New and Polarizing Logitech MX Master 3S Buttons
The MX Master 3S’s left and right click buttons employ new, quiet switches that, according to Logitech, give a 90% noise reduction over the previous model, which is the most significant change from earlier MX Master mouse. The switches have a completely distinct feel that can appear mushier and less tactile, despite the fact that they are substantially quieter than those of the majority of mice.
These buttons initially offended me because they seemed to provide less feedback than standard buttons. Theoretically, my clicking finger should last longer because they look to demand less actuation effort, which means I don’t have to press as hard. I got used to the mouse’s softer feel after using it for a few days, and at this point I believe I prefer it more because it does offer some great tactility and never gives me the impression that I’m bottoming out while clicking.
I also gave a few other individuals a tour of the MX Master 3S’s buttons, but none of them used it extensively. Andrew, a coworker who prefers quieter keyboard switches, liked the lighter feel. My wife and son, however, really disapproved of it.
Despite your opinion of how the mouse buttons feel, they certainly live up to their claim of being quieter. On a Google Meet call with my coworkers, I rapidly clicked the MX Master 3S and the MX Master 3, and they could clearly hear the 3 but could hardly make out the 3S. When I activated Google Meet’s noise-canceling feature, which is set on by default, neither mouse was audible, though. It is unclear whether having a quieter mouse matters for conference calls given that Zoom has a comparable capability. But, the lower noise level could be advantageous if you’re in a face-to-face meeting or working near to others.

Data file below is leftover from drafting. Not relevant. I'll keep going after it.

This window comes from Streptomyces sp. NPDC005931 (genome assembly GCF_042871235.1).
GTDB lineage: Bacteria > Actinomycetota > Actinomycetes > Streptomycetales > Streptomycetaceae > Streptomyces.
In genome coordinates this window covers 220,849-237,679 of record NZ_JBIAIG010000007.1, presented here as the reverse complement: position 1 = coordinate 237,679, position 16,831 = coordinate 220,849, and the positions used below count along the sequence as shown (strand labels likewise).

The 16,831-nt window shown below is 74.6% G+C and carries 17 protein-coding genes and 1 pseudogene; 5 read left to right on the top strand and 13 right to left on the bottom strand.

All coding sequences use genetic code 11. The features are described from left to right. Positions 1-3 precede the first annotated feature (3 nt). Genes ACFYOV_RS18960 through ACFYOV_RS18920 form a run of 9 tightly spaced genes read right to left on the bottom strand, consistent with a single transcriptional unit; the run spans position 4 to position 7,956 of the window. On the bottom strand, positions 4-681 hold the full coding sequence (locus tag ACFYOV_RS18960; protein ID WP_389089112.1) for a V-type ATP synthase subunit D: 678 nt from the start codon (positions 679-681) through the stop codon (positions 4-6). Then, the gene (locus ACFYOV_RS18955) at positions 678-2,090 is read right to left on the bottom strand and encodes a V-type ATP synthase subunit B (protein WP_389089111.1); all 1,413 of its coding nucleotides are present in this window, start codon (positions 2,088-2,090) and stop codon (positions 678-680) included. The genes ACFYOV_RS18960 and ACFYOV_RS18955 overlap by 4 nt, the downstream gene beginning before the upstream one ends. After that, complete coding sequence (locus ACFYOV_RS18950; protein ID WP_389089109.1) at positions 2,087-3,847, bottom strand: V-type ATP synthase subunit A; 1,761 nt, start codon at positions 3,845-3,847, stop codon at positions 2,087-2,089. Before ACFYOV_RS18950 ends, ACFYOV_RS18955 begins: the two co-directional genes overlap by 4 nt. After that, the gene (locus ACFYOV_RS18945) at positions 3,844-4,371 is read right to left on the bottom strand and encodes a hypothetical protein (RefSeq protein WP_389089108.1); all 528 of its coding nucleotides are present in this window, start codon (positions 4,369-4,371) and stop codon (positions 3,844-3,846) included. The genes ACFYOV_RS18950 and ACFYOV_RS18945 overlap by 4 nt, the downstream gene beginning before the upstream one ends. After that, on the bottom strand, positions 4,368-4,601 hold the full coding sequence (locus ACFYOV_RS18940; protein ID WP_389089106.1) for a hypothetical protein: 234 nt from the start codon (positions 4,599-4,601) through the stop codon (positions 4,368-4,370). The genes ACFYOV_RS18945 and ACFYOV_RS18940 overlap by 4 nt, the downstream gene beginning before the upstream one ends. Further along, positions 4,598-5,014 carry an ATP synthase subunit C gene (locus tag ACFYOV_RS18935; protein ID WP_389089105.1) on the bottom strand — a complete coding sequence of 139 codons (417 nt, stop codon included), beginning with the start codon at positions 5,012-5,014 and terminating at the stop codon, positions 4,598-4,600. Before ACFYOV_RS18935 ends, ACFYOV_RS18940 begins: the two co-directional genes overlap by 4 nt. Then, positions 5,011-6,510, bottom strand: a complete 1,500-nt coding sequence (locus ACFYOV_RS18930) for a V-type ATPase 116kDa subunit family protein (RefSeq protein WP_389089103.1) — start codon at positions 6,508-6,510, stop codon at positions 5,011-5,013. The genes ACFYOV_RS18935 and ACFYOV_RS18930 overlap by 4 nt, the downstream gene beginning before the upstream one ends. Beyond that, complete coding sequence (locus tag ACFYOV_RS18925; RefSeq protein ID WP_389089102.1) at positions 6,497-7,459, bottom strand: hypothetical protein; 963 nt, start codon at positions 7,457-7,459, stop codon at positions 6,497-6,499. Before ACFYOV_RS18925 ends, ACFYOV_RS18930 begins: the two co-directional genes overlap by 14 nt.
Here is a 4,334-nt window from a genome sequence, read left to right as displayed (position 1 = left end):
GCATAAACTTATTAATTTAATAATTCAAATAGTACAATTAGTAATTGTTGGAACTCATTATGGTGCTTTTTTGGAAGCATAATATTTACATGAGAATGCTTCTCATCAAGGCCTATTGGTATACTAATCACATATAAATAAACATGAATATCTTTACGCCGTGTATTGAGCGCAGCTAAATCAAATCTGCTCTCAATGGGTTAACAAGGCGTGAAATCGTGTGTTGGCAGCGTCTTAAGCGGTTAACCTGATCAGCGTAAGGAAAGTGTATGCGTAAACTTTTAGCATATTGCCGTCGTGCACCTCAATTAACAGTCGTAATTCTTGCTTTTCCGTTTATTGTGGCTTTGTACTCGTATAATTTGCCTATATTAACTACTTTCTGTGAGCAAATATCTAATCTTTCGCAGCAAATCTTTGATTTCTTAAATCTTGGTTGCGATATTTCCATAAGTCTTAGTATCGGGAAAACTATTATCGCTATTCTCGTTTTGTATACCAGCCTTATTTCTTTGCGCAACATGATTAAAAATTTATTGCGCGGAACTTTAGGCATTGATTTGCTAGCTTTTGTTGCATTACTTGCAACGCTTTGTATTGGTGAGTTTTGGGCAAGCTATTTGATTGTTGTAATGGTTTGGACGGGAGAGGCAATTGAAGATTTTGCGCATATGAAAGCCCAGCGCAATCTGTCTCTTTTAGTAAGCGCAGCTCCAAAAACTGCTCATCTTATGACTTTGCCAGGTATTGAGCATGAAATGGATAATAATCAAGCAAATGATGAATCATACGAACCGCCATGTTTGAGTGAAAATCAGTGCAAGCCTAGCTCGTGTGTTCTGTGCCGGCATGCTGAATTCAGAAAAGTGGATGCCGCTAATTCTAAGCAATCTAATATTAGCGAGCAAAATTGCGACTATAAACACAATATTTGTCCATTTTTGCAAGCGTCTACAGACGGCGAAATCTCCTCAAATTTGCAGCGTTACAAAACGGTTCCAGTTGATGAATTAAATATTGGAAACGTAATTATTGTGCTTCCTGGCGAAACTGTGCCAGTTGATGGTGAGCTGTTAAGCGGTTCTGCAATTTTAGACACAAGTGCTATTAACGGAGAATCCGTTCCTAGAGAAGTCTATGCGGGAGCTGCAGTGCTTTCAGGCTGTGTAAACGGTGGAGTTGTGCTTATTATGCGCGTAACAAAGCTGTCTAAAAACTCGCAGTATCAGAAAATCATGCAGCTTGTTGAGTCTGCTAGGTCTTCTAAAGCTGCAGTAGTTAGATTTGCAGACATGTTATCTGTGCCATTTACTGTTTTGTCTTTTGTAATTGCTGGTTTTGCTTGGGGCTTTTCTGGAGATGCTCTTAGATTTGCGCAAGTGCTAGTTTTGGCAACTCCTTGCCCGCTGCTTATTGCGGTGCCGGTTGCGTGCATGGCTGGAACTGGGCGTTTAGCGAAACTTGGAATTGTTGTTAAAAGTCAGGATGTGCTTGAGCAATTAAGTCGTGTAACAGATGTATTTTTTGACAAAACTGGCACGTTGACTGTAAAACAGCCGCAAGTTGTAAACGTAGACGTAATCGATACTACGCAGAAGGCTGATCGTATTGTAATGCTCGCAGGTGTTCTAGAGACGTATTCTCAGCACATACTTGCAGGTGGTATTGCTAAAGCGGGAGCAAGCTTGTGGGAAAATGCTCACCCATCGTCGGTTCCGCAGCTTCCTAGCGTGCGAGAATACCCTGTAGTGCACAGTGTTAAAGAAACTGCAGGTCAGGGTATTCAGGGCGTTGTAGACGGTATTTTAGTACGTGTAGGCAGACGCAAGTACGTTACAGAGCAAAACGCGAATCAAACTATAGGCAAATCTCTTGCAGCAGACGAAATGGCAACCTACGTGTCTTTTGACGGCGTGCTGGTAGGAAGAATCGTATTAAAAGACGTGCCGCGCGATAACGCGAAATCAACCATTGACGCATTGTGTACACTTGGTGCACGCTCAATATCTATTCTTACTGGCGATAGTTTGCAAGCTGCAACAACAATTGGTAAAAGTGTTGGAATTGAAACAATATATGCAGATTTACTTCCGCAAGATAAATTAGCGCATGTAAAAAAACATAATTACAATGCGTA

Productivity Functionality of the Logitech MX Master 3S
Working with the Logitech MX Master 3S is a delight. It’s simple to accomplish more because to its comfortable grip, electromagnetic scroll wheel, thumb wheel, and excellent sensor. On nearly any surface, even glass, the Darkfield sensor operates without issue. Navigation was equally precise when I used it on top of a glass tablet screen as it was when I used a mousepad.
The sensor has a range of 200 to 8,000 DPI, which is double that of the MX Master 3’s 4,000 DPI. The mouse, however, defaults to 1,000 DPI (just like it did on the MX Master 3), so you must modify it in the Logi Options+ app before you actually see a difference.
According to Logitech, the goal of tripling sensor DPI is to make it easier for users of multiple monitors to move their pointers over all of the available screen space without overextending their wrists. I’m the ideal audience for this function, because I have a four-monitor setup at home and, certainly, increasing up the DPI in Logi Options+ made it simpler for me to travel among my desktops, but I’m not convinced that I need much more than 4,000 DPI. Setting my DPI up all the way to 8,000 or near to it made the pointer too quick for me to prevent overshooting my targets. But, on my four-monitor setup, 5,000 DPI seems to be the sweet spot.
Having a superior mouse can help you accomplish more in less time whether you’re a developer, creative professional, office worker, or student. The Logitech MX Master 3S costs $99, which is expensive but reasonable for a top-of-the-line productivity mouse given that it is comparable to the MSRPs of both its predecessor and its principal rivals—the Microsoft Precision Mouse and the Razer Pro Click, neither of which has thumb wheels or Logi Flow—both of which are thumb-wheel- and Logi Flow-free mice. Additionally, the MX Master 3S can transform the way you operate, especially if you use numerous devices, even though you can acquire an excellent wireless mouse for a lot less money. If you can discover a Logitech coupon code to assist lower the price, the cost won’t have to be an issue either.